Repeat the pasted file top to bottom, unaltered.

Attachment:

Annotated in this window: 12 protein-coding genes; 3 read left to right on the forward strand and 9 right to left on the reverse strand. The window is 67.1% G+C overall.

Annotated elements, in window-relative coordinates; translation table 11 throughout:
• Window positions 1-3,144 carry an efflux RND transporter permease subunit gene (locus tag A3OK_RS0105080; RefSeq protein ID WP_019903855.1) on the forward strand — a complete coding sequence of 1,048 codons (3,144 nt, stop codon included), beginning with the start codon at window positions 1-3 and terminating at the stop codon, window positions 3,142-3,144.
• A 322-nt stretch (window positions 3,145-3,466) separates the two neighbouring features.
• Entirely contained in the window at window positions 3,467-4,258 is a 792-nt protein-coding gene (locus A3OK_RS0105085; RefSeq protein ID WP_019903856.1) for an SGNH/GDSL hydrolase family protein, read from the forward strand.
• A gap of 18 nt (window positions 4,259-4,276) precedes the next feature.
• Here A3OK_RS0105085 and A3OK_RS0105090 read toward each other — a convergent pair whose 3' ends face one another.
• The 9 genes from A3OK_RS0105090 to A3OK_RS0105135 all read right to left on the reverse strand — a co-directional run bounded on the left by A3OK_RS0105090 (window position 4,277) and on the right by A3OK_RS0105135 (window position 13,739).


Annotated in this window: 12 protein-coding genes; 3 read left to right on the forward strand and 9 right to left on the reverse strand. The window is 67.1% G+C overall.

Annotated elements, in window-relative coordinates; translation table 11 throughout:
• Window positions 1-3,144 carry an efflux RND transporter permease subunit gene (locus tag A3OK_RS0105080; RefSeq protein ID WP_019903855.1) on the forward strand — a complete coding sequence of 1,048 codons (3,144 nt, stop codon included), beginning with the start codon at window positions 1-3 and terminating at the stop codon, window positions 3,142-3,144.
• A 322-nt stretch (window positions 3,145-3,466) separates the two neighbouring features.
• Entirely contained in the window at window positions 3,467-4,258 is a 792-nt protein-coding gene (locus A3OK_RS0105085; RefSeq protein ID WP_019903856.1) for an SGNH/GDSL hydrolase family protein, read from the forward strand.
• A gap of 18 nt (window positions 4,259-4,276) precedes the next feature.
• Here A3OK_RS0105085 and A3OK_RS0105090 read toward each other — a convergent pair whose 3' ends face one another.
• The 9 genes from A3OK_RS0105090 to A3OK_RS0105135 all read right to left on the reverse strand — a co-directional run bounded on the left by A3OK_RS0105090 (window position 4,277) and on the right by A3OK_RS0105135 (window position 13,739).